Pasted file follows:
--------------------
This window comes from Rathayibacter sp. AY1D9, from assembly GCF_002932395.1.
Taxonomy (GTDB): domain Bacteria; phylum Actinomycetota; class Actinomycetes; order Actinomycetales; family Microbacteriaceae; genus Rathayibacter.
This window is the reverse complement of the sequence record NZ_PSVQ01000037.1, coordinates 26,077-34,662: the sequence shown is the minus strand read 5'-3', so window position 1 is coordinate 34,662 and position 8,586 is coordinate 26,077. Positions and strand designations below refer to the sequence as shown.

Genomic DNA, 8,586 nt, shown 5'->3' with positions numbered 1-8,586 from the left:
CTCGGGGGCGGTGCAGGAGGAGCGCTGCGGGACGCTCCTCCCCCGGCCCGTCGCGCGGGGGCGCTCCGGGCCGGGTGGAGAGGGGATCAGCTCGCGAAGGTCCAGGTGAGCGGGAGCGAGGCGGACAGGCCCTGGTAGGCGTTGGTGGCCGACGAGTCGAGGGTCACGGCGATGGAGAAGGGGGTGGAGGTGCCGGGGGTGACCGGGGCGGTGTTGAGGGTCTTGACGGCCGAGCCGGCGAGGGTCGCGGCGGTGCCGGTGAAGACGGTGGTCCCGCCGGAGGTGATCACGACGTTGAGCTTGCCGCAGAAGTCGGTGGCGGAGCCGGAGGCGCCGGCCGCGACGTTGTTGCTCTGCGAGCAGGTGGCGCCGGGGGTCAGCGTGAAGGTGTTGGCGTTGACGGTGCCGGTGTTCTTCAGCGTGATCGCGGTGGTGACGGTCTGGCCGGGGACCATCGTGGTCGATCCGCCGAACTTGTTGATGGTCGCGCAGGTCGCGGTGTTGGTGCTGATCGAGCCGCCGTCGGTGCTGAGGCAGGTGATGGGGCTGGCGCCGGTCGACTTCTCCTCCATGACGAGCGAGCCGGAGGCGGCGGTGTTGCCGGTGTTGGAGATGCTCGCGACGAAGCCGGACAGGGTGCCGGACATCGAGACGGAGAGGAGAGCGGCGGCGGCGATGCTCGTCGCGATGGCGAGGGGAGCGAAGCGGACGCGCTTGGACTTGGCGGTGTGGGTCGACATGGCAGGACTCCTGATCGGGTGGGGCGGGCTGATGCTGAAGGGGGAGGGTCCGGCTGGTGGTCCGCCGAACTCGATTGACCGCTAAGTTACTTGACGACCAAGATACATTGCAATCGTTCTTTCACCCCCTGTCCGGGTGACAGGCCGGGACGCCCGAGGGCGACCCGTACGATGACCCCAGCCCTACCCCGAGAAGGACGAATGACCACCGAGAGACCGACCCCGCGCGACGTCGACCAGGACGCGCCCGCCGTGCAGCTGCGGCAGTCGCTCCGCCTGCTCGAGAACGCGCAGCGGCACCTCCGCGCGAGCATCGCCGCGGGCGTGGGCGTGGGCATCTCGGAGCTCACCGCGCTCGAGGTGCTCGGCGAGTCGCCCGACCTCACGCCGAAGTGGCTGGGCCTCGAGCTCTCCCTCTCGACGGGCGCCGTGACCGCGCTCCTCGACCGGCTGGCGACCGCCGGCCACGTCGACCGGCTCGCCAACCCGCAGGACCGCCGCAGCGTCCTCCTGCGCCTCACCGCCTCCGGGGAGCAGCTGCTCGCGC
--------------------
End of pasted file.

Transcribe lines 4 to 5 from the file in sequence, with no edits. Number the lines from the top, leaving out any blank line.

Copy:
Genomic DNA, 8,586 nt, shown 5'->3' with positions numbered 1-8,586 from the left:
CTCGGGGGCGGTGCAGGAGGAGCGCTGCGGGACGCTCCTCCCCCGGCCCGTCGCGCGGGGGCGCTCCGGGCCGGGTGGAGAGGGGATCAGCTCGCGAAGGTCCAGGTGAGCGGGAGCGAGGCGGACAGGCCCTGGTAGGCGTTGGTGGCCGACGAGTCGAGGGTCACGGCGATGGAGAAGGGGGTGGAGGTGCCGGGGGTGACCGGGGCGGTGTTGAGGGTCTTGACGGCCGAGCCGGCGAGGGTCGCGGCGGTGCCGGTGAAGACGGTGGTCCCGCCGGAGGTGATCACGACGTTGAGCTTGCCGCAGAAGTCGGTGGCGGAGCCGGAGGCGCCGGCCGCGACGTTGTTGCTCTGCGAGCAGGTGGCGCCGGGGGTCAGCGTGAAGGTGTTGGCGTTGACGGTGCCGGTGTTCTTCAGCGTGATCGCGGTGGTGACGGTCTGGCCGGGGACCATCGTGGTCGATCCGCCGAACTTGTTGATGGTCGCGCAGGTCGCGGTGTTGGTGCTGATCGAGCCGCCGTCGGTGCTGAGGCAGGTGATGGGGCTGGCGCCGGTCGACTTCTCCTCCATGACGAGCGAGCCGGAGGCGGCGGTGTTGCCGGTGTTGGAGATGCTCGCGACGAAGCCGGACAGGGTGCCGGACATCGAGACGGAGAGGAGAGCGGCGGCGGCGATGCTCGTCGCGATGGCGAGGGGAGCGAAGCGGACGCGCTTGGACTTGGCGGTGTGGGTCGACATGGCAGGACTCCTGATCGGGTGGGGCGGGCTGATGCTGAAGGGGGAGGGTCCGGCTGGTGGTCCGCCGAACTCGATTGACCGCTAAGTTACTTGACGACCAAGATACATTGCAATCGTTCTTTCACCCCCTGTCCGGGTGACAGGCCGGGACGCCCGAGGGCGACCCGTACGATGACCCCAGCCCTACCCCGAGAAGGACGAATGACCACCGAGAGACCGACCCCGCGCGACGTCGACCAGGACGCGCCCGCCGTGCAGCTGCGGCAGTCGCTCCGCCTGCTCGAGAACGCGCAGCGGCACCTCCGCGCGAGCATCGCCGCGGGCGTGGGCGTGGGCATCTCGGAGCTCACCGCGCTCGAGGTGCTCGGCGAGTCGCCCGACCTCACGCCGAAGTGGCTGGGCCTCGAGCTCTCCCTCTCGACGGGCGCCGTGACCGCGCTCCTCGACCGGCTGGCGACCGCCGGCCACGTCGACCGGCTCGCCAACCCGCAGGACCGCCGCAGCGTCCTCCTGCGCCTCACCGCCTCCGGGGAGCAGCTGCTCGCGC